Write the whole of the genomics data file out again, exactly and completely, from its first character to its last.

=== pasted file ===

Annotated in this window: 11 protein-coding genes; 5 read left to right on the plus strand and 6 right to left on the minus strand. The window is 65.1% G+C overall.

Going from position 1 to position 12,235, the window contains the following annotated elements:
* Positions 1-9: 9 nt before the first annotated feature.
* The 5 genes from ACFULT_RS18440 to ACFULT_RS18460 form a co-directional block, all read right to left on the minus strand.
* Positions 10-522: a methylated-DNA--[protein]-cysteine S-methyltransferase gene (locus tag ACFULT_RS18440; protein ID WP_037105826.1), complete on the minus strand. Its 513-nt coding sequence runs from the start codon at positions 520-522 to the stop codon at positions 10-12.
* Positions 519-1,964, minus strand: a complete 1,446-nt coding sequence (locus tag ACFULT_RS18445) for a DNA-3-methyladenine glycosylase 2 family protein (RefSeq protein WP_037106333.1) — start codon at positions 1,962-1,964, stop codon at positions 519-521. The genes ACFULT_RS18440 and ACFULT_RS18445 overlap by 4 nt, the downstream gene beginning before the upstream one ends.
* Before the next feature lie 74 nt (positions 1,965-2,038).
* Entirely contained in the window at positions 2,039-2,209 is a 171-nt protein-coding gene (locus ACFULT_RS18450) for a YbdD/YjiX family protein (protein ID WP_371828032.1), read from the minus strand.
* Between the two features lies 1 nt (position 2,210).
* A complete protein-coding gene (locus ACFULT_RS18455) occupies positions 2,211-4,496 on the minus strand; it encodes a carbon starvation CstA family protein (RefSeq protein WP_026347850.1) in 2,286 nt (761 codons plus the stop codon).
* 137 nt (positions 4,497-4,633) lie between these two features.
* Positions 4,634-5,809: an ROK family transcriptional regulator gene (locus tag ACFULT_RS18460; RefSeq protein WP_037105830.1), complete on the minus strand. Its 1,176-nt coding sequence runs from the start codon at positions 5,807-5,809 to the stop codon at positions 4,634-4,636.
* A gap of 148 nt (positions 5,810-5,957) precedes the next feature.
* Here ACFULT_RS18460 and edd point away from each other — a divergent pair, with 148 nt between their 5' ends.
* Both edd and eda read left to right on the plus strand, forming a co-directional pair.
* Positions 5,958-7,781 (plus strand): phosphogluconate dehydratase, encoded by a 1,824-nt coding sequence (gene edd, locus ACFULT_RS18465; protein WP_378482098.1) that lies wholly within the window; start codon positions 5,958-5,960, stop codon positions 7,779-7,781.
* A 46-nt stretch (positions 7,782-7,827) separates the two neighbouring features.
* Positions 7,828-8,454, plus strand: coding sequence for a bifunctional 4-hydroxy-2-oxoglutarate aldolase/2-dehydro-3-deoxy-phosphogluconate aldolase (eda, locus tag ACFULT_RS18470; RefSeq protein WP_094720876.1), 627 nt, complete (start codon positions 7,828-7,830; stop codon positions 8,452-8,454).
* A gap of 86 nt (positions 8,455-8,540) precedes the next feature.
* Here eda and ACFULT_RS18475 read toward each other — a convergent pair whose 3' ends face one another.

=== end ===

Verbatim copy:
Annotated in this window: 11 protein-coding genes; 5 read left to right on the plus strand and 6 right to left on the minus strand. The window is 65.1% G+C overall.

Going from position 1 to position 12,235, the window contains the following annotated elements:
* Positions 1-9: 9 nt before the first annotated feature.
* The 5 genes from ACFULT_RS18440 to ACFULT_RS18460 form a co-directional block, all read right to left on the minus strand.
* Positions 10-522: a methylated-DNA--[protein]-cysteine S-methyltransferase gene (locus tag ACFULT_RS18440; protein ID WP_037105826.1), complete on the minus strand. Its 513-nt coding sequence runs from the start codon at positions 520-522 to the stop codon at positions 10-12.
* Positions 519-1,964, minus strand: a complete 1,446-nt coding sequence (locus tag ACFULT_RS18445) for a DNA-3-methyladenine glycosylase 2 family protein (RefSeq protein WP_037106333.1) — start codon at positions 1,962-1,964, stop codon at positions 519-521. The genes ACFULT_RS18440 and ACFULT_RS18445 overlap by 4 nt, the downstream gene beginning before the upstream one ends.
* Before the next feature lie 74 nt (positions 1,965-2,038).
* Entirely contained in the window at positions 2,039-2,209 is a 171-nt protein-coding gene (locus ACFULT_RS18450) for a YbdD/YjiX family protein (protein ID WP_371828032.1), read from the minus strand.
* Between the two features lies 1 nt (position 2,210).
* A complete protein-coding gene (locus ACFULT_RS18455) occupies positions 2,211-4,496 on the minus strand; it encodes a carbon starvation CstA family protein (RefSeq protein WP_026347850.1) in 2,286 nt (761 codons plus the stop codon).
* 137 nt (positions 4,497-4,633) lie between these two features.
* Positions 4,634-5,809: an ROK family transcriptional regulator gene (locus tag ACFULT_RS18460; RefSeq protein WP_037105830.1), complete on the minus strand. Its 1,176-nt coding sequence runs from the start codon at positions 5,807-5,809 to the stop codon at positions 4,634-4,636.
* A gap of 148 nt (positions 5,810-5,957) precedes the next feature.
* Here ACFULT_RS18460 and edd point away from each other — a divergent pair, with 148 nt between their 5' ends.
* Both edd and eda read left to right on the plus strand, forming a co-directional pair.
* Positions 5,958-7,781 (plus strand): phosphogluconate dehydratase, encoded by a 1,824-nt coding sequence (gene edd, locus ACFULT_RS18465; protein WP_378482098.1) that lies wholly within the window; start codon positions 5,958-5,960, stop codon positions 7,779-7,781.
* A 46-nt stretch (positions 7,782-7,827) separates the two neighbouring features.
* Positions 7,828-8,454, plus strand: coding sequence for a bifunctional 4-hydroxy-2-oxoglutarate aldolase/2-dehydro-3-deoxy-phosphogluconate aldolase (eda, locus tag ACFULT_RS18470; RefSeq protein WP_094720876.1), 627 nt, complete (start codon positions 7,828-7,830; stop codon positions 8,452-8,454).
* A gap of 86 nt (positions 8,455-8,540) precedes the next feature.
* Here eda and ACFULT_RS18475 read toward each other — a convergent pair whose 3' ends face one another.